Lets imagine that you are old and need a bit of care in your home – simple stuff, nothing too taxing, just a bit of a hand to help you wash when you wake up. Maybe you need help with some of the fiddly little tablets you have to take. Perhaps you just need someone who’ll help you keep your flat tidy.
Then, for the sake of argument, lets say you’ve had a bit of a fall – nothing too serious, it’s just that your legs are starting to get a bit weak, and you don’t want to use the walking frame the hospital has given you. You are lying by your front door – so when you use your community alarm you are able to let your carer in and then the ambulance people.
The ambulance people quickly check you over while you are on the floor – they let you know that they don’t want to pick you up if you’ve broken your leg. So you let them examine you, and finding nothing, you ask them if they can just put you in your normal chair by the television. You wonder why the ambulance crew are tutting at your carer for not at least putting a pillow behind your head while you were stuck on the floor.
The ambulance crew help you up and put you into your favourite chair. As you aren’t hurt by the fall you don’t want to go to the hospital – you’ll only sit in the department for several hours before some young doctor tells you that you should be using your walking frame. It’s easier to sit in your own flat. The ambulance people seem pretty nice though, and they want to give you a full physical check up to make sure that there is nothing obvious that would cause you to fall.
You tell the ambulance people that you’ve been having a few falls, as your legs have been getting a bit weaker recently, but that you get around alright and that you have the community alarm button around your neck should you get into any trouble. The ambulance people try to persuade you to goto hospital, but you refuse again. One of the ambulance people checks various pulses and pressures and sugars and heart tracings before agreeing that you can refuse to go with them.
The ambulance person is looking around your flat and tutting at the carer again. He doesn’t like it that as he walks around he is making a crunching noise as he crushes your tablets which are strewn all over the carpet. It’s not your fault that you sometimes drop them, I mean, it’s not the carers job to make sure that you can take your pills.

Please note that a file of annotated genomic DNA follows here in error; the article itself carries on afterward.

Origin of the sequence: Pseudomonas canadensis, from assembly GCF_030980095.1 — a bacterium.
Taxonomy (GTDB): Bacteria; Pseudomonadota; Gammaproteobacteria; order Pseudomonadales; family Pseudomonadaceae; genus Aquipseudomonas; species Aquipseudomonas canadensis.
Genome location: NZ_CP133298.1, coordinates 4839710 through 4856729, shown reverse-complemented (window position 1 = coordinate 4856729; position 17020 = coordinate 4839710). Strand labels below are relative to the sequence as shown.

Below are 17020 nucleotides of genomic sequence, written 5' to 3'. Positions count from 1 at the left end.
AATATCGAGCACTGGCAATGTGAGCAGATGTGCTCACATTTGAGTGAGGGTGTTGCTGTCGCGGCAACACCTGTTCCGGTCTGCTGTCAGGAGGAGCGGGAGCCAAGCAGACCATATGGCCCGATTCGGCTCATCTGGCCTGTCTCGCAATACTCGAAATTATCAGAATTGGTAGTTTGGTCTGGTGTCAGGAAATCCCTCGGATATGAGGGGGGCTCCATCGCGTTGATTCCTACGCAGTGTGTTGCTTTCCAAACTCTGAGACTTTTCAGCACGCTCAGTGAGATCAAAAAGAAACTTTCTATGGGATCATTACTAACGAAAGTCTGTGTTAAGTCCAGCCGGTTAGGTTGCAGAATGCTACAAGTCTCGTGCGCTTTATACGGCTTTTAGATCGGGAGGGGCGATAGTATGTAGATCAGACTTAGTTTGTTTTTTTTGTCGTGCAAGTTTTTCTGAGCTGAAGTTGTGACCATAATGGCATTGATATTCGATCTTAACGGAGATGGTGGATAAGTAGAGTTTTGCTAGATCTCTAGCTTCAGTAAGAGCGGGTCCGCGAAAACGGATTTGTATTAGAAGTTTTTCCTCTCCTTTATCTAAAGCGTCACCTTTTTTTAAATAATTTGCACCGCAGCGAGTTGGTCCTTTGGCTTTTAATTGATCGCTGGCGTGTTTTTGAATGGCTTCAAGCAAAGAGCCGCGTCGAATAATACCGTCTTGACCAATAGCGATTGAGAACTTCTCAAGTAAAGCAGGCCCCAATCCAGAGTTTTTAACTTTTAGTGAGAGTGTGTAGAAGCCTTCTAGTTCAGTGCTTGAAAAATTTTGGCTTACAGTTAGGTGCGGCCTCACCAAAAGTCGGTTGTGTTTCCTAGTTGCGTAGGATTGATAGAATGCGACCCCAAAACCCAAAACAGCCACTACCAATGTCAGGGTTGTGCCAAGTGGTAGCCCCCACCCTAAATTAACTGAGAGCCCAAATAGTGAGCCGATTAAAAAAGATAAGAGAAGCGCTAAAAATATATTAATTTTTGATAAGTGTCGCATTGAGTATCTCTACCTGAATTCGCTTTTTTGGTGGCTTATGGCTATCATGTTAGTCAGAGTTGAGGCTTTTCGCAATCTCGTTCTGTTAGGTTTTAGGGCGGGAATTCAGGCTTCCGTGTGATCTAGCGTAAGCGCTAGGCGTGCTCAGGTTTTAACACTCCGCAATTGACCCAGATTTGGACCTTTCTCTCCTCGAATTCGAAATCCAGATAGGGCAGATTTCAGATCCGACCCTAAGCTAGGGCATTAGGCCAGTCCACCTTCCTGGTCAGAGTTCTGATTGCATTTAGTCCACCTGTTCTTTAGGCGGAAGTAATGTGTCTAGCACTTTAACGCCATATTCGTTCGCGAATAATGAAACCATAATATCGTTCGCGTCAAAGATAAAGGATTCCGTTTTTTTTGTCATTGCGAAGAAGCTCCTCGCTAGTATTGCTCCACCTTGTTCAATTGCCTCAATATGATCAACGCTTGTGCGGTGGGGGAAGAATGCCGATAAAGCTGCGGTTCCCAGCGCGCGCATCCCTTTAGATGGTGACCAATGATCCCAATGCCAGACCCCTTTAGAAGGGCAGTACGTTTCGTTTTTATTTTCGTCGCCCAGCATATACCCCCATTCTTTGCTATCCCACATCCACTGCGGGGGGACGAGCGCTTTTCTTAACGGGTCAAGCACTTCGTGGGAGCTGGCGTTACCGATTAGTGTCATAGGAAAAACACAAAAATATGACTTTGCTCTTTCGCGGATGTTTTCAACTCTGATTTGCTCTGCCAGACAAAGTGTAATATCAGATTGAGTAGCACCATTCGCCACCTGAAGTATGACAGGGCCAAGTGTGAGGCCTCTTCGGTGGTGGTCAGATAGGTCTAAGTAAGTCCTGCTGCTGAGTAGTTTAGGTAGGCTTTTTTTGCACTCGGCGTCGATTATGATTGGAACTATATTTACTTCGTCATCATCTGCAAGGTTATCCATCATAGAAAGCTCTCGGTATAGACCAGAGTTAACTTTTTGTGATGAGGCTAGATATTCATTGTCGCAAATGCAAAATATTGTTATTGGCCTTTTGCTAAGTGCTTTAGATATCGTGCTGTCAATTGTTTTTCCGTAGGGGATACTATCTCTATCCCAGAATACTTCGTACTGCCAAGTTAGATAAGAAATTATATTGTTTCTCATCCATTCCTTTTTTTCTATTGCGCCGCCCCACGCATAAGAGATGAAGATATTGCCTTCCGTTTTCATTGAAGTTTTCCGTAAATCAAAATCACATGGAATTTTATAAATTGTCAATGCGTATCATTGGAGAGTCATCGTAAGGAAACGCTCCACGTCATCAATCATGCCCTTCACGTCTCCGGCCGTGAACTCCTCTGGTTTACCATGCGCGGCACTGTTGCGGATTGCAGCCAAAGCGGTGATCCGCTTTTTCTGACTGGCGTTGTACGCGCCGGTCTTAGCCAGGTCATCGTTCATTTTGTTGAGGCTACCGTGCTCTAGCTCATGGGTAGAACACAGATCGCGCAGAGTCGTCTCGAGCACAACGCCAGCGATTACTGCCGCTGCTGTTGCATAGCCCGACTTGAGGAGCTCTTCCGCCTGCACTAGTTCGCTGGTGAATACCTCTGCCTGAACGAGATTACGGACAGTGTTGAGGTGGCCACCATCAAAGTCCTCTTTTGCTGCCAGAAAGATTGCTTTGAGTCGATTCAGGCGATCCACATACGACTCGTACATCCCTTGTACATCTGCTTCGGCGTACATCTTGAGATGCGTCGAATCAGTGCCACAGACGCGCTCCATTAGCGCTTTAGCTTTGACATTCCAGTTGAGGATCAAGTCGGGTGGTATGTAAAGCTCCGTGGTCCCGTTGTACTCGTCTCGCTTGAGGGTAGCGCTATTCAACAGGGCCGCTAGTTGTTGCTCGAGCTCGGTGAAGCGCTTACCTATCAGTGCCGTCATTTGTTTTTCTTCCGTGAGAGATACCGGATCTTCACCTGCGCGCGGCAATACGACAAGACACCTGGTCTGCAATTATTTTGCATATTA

The ambulance man then tells you that as you don’t want to go to hospital, would you mind if we got your GP out to see you. You agree and the ambulance man says that your GP might be able to arrange to have handrails put on your walls – it sounds like a good idea as you really don’t like using the walking frame. You tell the ambulance man your GP’s phone number but he doesn’t want to borrow your phone. He tells you that if his Controller phones the GP then the call is recorded so if the GP promises to come out then they darn well better. You wonder why the ambulance man is so distrusting of GPs.
The ambulance man then disappears for a bit into the kitchen, he’s talking to the carer before she leaves. You can’t hear what he says, but his voice seems a little forceful.
The ambulance man comes back and asks you one last time if you’d like to go to hospital, you refuse and the ambulance man reminds you to use the walking frame for getting around – and also to make sure that you have your emergency button on you at all times. He tells you that he is only a phone call away. He picks up his equipment and prepares to leave.
You’ve enjoyed chatting to him and his partner, so you try to keep up a conversation – the only person you regularly see is your carer, and she doesn’t talk to you much – she hasn’t said a word to you while the ambulance people have been here. The ambulance people stay and have a chat with you, but they can only stay ten minutes. But at least those ten minutes is ten minutes of conversation you wouldn’t have had otherwise.
The ambulance people wave goodbye to your carer as she walks out the door without saying a word.
Ten minutes later you wave goodbye to the ambulance people, and you are left on your own until the evening carer comes.
Downstairs in the ambulance, an EMT’s heart breaks just a little.